KUSI-TV News' Steve Bosh Interviews Professor Orly Lobel About Aereo v. ABC Case Before the U.S. Supreme Court

Professor of Law Orly Lobel

San Diego (April 22, 2014) – University of San Diego (USD) School of Law Professor Orly Lobel was interviewed by KUSI-TV News correspondent Steve Bosh for an on-air report, "Aereo television technology goes before Supreme Court."  Aereo is a new technology that assigns each of its subscribers a tiny antenna, about the size of a dime, that can access broadcast television signals.

The broadcasters claim Aereo is stealing copyrighted programming and not paying retransmission fees. If Aereo wins the case the networks have threaten to stop broadcasting.

Television signals have been historically picked up by a roof top antennas or rabbit ears. As technology changed, the television signals additionally came through cable networks. This was considered a retransmission because it was no longer accessed from an antenna and therefore subject to fees by the copyright owner. Aereo says it's not retransmitting. It's merely pulling the signal out of the air, which the copyright law defines as a public performance.

"I think they are right, that is not a public performance," said Lobel referring to arguments made by attorneys representing Aereo. "That's just the language of the copyright act, where the fight will be."

Similar claims were made when the VCR was introduced and the same for cable's DVR, and now Aereo is being challenged.  The broadcasters want the court to validate their business model.

"The claim that a new technology disrupts a business model is not a legal claim," said Lobel. She says this is just another example of the broadcasters crying wolf, saying it will severely damage their business.

Watch the entire report on KUSI.com.
Read Lobel's remarks in a recent Boston Herald story about the Aereo case.

About Professor Lobel

An internationally acclaimed expert in the law and economics of human capital, Orly Lobel is the Don Weckstein Professor of Law at the University of San Diego and founding faculty member of the Center for Intellectual Property and Markets. She teaches and writes in the areas of employment law, intellectual property law, regulatory and administrative law, torts, behavioral economics, health policy, consumer law and trade secrets. Her current research focuses on innovation policy and intellectual property. Lobel’s latest book is Talent Wants to Be Free: Why We Should Learn to Love Leaks, Raids, and Free-Riding.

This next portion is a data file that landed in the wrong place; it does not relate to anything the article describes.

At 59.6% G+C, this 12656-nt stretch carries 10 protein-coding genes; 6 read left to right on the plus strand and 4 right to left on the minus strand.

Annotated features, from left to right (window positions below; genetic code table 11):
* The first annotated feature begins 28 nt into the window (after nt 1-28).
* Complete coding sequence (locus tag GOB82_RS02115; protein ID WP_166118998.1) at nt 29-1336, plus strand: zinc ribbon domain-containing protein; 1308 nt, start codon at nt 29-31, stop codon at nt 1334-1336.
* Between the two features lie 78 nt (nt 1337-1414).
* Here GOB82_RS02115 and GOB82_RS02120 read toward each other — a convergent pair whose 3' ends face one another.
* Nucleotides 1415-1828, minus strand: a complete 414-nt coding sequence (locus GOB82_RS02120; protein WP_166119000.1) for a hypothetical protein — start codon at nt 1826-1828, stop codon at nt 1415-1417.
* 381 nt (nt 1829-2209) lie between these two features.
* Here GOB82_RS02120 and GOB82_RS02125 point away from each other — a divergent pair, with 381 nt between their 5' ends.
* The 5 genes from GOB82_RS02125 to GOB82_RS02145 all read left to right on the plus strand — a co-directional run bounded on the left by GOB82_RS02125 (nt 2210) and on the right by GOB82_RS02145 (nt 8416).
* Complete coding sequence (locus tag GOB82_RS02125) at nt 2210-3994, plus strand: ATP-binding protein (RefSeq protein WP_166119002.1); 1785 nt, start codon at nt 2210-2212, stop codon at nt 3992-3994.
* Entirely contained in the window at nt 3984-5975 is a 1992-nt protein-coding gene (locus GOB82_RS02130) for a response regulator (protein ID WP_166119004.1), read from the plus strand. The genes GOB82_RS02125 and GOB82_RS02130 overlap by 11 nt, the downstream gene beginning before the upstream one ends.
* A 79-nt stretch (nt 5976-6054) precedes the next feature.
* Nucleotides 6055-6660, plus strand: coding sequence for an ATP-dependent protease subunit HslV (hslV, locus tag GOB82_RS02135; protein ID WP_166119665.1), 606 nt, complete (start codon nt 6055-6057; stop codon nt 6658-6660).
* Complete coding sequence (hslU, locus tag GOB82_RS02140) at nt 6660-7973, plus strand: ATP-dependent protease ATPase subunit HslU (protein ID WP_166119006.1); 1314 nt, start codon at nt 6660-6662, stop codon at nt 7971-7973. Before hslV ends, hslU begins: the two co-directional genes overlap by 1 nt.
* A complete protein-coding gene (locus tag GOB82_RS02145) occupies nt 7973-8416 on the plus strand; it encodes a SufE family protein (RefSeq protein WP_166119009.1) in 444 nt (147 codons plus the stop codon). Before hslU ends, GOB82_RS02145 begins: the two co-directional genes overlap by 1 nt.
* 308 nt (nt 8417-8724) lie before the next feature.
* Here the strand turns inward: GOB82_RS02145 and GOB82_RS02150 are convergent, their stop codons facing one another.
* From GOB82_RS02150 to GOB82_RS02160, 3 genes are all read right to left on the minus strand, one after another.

About the University of San Diego School of Law

Celebrating 60 years of alumni success, the University of San Diego (USD) School of Law is recognized for the excellence of its faculty, depth of its curriculum, and strength of its clinical programs. Each year, USD educates approximately 900 Juris Doctor and graduate law students from throughout the United States and around the world. The law school is best known for its offerings in the areas of business and corporate law, constitutional law, intellectual property, international and comparative law, public interest and taxation.

USD School of Law is one of the 81 law schools elected to the Order of the Coif, a national honor society for law school graduates. The law school’s faculty is a strong group of outstanding scholars and teachers with national and international reputations and currently ranks 23rd worldwide in all-time faculty downloads on the Social Sciences Research Network (SSRN). The school is accredited by the American Bar Association and is a member of the Association of American Law Schools. Founded in 1954, the law school is part of the University of San Diego, a private, nonprofit, independent, Roman Catholic university chartered in 1949.


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